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ENVIRONMENT

French riviera: Unesco tsunami warning for Marseille and Cannes

Unesco has announced that the Mediterranean - including the French cities of Marseille and Cannes - will be at risk of tsunamis within the next 30 years, and therefore has included it in its tsunami protection program

French riviera: Unesco tsunami warning for Marseille and Cannes

The risk of tsunamis in the Mediterranean Sea is real – on October 16th, 1979, a tsunami, caused by a landslide, hit the coast of Nice and killed a dozen people. More recently, the Greek island of Samos in the Aegean Sea was hit by a tsunami in 2020.

But the climate crisis and rising sea levels mean that experts fear that in the future they will no longer be rare events along the Mediterranean coast.

Unesco has therefore announced that it will be adding thousands of communities to its Tsunami Ready Plan, including the French cities of Marseille and Cannes.

Experts fear that tsunamis in the Mediterranean could reach up to a metre in height and are almost guaranteed in the next 30 years.

According to Unesco’s calculations, “there is a 100% chance” that tsunamies will occur in the Mediterranean “over the next thirty years.” Therefore, the UN organisation has called for public authorities to institute their multistep programme, which would encourage awareness, warning, and prevention mechanisms for at-risk coastal communities. 

The preparedness program seeks to ensure that these cities and towns, like Marseille and Cannes, will have the necessary response mechanisms in place by 2030.

The Tsunami Ready program, which has already been piloted in dozens of communities across the Caribbean, Pacific and Indian Ocean regions and was prepared by Unesco experts, establishes twelve indicators to be respected by the communities concerned. This means that Marseille and Cannes will be expected create plans for identifying tsunamis threats and build community awareness and preparation for how to cope with tsunamis.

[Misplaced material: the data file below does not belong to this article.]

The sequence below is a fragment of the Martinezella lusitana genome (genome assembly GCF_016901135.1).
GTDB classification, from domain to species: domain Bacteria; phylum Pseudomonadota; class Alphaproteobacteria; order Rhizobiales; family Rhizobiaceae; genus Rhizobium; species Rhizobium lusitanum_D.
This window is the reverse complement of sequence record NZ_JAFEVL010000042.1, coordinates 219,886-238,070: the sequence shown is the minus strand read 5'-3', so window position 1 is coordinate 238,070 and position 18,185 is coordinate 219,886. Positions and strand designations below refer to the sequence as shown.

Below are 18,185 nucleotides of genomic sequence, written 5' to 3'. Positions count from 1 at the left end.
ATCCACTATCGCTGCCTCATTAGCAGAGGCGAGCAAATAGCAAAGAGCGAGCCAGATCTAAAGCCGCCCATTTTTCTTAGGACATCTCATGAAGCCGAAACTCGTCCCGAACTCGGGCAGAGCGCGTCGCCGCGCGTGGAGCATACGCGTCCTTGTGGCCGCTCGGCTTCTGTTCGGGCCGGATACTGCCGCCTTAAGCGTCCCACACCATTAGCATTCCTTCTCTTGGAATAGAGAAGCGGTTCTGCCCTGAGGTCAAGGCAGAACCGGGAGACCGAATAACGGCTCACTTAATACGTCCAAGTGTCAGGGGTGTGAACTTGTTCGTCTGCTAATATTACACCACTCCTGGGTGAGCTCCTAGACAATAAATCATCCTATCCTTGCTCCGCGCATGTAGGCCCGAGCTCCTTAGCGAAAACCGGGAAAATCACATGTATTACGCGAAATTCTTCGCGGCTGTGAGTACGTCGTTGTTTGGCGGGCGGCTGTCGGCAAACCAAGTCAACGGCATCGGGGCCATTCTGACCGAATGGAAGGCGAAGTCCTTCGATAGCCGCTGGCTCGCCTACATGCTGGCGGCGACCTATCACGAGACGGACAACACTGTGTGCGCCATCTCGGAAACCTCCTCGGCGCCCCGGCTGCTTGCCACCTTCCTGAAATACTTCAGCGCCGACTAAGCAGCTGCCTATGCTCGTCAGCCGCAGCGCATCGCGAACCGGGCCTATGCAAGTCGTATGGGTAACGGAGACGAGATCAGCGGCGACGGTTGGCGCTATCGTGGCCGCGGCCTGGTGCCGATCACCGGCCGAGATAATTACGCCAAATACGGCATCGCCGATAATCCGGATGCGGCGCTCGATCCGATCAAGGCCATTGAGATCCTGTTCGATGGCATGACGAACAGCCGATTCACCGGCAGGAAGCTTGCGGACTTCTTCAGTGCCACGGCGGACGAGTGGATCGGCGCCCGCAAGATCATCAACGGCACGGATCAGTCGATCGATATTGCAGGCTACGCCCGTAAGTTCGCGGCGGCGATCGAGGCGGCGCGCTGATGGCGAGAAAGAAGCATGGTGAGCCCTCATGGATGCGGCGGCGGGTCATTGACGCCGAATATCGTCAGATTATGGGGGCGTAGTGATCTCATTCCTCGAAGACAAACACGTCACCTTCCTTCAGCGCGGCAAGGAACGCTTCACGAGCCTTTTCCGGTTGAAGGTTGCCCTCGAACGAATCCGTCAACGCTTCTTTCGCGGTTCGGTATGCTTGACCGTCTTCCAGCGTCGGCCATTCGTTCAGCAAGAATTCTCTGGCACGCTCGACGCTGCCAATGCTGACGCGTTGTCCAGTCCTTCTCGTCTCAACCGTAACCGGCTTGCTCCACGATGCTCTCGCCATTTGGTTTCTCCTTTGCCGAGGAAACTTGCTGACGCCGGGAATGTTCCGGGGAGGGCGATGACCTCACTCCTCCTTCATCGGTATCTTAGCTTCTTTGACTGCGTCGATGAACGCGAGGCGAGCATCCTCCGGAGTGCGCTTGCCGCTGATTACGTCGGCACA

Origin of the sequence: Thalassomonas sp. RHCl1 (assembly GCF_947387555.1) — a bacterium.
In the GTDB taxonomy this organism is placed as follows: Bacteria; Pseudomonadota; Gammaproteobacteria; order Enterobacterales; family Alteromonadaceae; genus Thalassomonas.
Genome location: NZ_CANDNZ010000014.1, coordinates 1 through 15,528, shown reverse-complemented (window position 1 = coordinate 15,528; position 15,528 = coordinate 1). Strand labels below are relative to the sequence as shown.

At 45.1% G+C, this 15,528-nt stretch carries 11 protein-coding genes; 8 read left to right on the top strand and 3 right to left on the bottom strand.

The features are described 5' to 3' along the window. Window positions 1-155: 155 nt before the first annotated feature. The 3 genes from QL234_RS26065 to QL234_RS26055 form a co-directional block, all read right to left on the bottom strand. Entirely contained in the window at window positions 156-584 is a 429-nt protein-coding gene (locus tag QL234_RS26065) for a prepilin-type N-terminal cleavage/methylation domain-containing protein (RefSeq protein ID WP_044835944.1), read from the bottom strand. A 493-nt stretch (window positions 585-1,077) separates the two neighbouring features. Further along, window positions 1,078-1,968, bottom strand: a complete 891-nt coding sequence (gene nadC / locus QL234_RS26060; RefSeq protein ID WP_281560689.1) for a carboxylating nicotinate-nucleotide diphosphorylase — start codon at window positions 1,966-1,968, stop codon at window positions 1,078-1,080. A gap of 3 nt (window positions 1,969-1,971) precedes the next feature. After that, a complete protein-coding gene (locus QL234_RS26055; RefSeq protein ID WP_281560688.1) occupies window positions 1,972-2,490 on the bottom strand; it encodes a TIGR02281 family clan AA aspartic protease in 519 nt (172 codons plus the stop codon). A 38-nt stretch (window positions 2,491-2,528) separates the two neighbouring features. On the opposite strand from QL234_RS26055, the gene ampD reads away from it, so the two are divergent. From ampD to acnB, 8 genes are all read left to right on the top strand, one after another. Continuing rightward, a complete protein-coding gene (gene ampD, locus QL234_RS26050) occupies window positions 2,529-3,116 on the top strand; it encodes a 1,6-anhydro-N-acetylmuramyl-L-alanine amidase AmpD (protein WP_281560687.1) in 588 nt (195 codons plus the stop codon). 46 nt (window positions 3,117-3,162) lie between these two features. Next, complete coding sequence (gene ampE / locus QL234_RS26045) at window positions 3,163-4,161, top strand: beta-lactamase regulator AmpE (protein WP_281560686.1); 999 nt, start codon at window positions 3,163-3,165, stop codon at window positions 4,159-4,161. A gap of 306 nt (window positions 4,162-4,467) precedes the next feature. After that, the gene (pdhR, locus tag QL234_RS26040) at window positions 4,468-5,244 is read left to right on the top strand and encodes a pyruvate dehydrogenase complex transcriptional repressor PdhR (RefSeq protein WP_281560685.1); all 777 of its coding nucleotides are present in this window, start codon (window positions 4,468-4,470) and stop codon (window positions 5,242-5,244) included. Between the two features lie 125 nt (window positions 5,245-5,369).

The twelve readiness indicators are shown in the graphic below:

Communities must meet all 12 indicators, which cover Assessment, Preparedness, and Response, will be recognized as ‘Tsunami Ready’ by the UNESCO/IOC.

Tsunamis are usually caused by seismic activity (78 percent of them) – like the deadly Indian Ocean tsunami in 2004 that killed over 210,000 people, but 10 percent are also caused by volcanic activity and landslides, like the tsunami that hit the Pacific island of Tonga in January. Meanwhile, the rare 2 percent are caused by meteorological activity.

However, the increased concern for tsunamis along France’s Mediterranean coast is in part due to rising sea levels (resulting from the climate crisis) and the need to better monitor underwater volcanos.

Rising sea levels can lead to an increase in the power of tsunamis – up to tenfold. In some parts of the world, such as Macao, scientists estimate that  tsunamis will have twice their current impact by 2050.

Even a tsunami of 50cm high can do a lot of damage – what sounds like a small flow of water is actually capable of lifting a car and depositing it several dozen meters away.